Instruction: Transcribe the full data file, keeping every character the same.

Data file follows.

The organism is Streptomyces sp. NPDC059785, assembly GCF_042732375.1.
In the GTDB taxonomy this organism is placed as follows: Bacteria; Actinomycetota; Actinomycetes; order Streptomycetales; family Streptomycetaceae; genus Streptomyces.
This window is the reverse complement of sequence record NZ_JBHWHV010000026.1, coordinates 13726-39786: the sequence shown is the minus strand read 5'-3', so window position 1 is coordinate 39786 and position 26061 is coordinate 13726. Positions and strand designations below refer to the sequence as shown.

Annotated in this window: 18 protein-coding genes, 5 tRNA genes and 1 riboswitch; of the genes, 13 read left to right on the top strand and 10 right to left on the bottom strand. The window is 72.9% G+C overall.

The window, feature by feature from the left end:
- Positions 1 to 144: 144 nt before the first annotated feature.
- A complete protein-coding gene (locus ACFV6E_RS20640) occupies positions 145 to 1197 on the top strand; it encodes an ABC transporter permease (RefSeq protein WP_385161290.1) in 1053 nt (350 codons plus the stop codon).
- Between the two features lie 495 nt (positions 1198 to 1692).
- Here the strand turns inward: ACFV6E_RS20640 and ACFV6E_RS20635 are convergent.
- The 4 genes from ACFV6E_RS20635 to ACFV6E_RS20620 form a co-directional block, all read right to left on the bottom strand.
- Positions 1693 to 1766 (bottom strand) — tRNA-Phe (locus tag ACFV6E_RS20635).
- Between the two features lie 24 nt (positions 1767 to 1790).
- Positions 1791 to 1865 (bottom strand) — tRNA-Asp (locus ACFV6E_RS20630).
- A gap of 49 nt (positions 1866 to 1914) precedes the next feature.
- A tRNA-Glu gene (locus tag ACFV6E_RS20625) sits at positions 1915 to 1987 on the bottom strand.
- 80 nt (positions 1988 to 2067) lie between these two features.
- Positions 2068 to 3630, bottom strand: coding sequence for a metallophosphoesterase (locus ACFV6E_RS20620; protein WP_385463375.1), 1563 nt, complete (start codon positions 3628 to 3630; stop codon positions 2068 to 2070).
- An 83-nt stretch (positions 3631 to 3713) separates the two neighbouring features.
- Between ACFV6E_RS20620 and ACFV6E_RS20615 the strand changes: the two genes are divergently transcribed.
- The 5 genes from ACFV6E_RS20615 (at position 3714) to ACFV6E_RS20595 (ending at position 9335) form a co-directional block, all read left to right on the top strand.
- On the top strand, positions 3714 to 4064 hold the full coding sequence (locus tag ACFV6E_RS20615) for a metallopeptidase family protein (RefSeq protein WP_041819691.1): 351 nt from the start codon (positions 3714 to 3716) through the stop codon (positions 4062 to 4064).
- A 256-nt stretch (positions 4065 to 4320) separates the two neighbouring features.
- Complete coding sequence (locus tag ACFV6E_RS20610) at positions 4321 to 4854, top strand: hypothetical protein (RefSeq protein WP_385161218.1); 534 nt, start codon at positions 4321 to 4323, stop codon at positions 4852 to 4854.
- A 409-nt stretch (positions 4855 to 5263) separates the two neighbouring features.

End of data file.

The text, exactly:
The organism is Streptomyces sp. NPDC059785, assembly GCF_042732375.1.
In the GTDB taxonomy this organism is placed as follows: Bacteria; Actinomycetota; Actinomycetes; order Streptomycetales; family Streptomycetaceae; genus Streptomyces.
This window is the reverse complement of sequence record NZ_JBHWHV010000026.1, coordinates 13726-39786: the sequence shown is the minus strand read 5'-3', so window position 1 is coordinate 39786 and position 26061 is coordinate 13726. Positions and strand designations below refer to the sequence as shown.

Annotated in this window: 18 protein-coding genes, 5 tRNA genes and 1 riboswitch; of the genes, 13 read left to right on the top strand and 10 right to left on the bottom strand. The window is 72.9% G+C overall.

The window, feature by feature from the left end:
- Positions 1 to 144: 144 nt before the first annotated feature.
- A complete protein-coding gene (locus ACFV6E_RS20640) occupies positions 145 to 1197 on the top strand; it encodes an ABC transporter permease (RefSeq protein WP_385161290.1) in 1053 nt (350 codons plus the stop codon).
- Between the two features lie 495 nt (positions 1198 to 1692).
- Here the strand turns inward: ACFV6E_RS20640 and ACFV6E_RS20635 are convergent.
- The 4 genes from ACFV6E_RS20635 to ACFV6E_RS20620 form a co-directional block, all read right to left on the bottom strand.
- Positions 1693 to 1766 (bottom strand) — tRNA-Phe (locus tag ACFV6E_RS20635).
- Between the two features lie 24 nt (positions 1767 to 1790).
- Positions 1791 to 1865 (bottom strand) — tRNA-Asp (locus ACFV6E_RS20630).
- A gap of 49 nt (positions 1866 to 1914) precedes the next feature.
- A tRNA-Glu gene (locus tag ACFV6E_RS20625) sits at positions 1915 to 1987 on the bottom strand.
- 80 nt (positions 1988 to 2067) lie between these two features.
- Positions 2068 to 3630, bottom strand: coding sequence for a metallophosphoesterase (locus ACFV6E_RS20620; protein WP_385463375.1), 1563 nt, complete (start codon positions 3628 to 3630; stop codon positions 2068 to 2070).
- An 83-nt stretch (positions 3631 to 3713) separates the two neighbouring features.
- Between ACFV6E_RS20620 and ACFV6E_RS20615 the strand changes: the two genes are divergently transcribed.
- The 5 genes from ACFV6E_RS20615 (at position 3714) to ACFV6E_RS20595 (ending at position 9335) form a co-directional block, all read left to right on the top strand.
- On the top strand, positions 3714 to 4064 hold the full coding sequence (locus tag ACFV6E_RS20615) for a metallopeptidase family protein (RefSeq protein WP_041819691.1): 351 nt from the start codon (positions 3714 to 3716) through the stop codon (positions 4062 to 4064).
- A 256-nt stretch (positions 4065 to 4320) separates the two neighbouring features.
- Complete coding sequence (locus tag ACFV6E_RS20610) at positions 4321 to 4854, top strand: hypothetical protein (RefSeq protein WP_385161218.1); 534 nt, start codon at positions 4321 to 4323, stop codon at positions 4852 to 4854.
- A 409-nt stretch (positions 4855 to 5263) separates the two neighbouring features.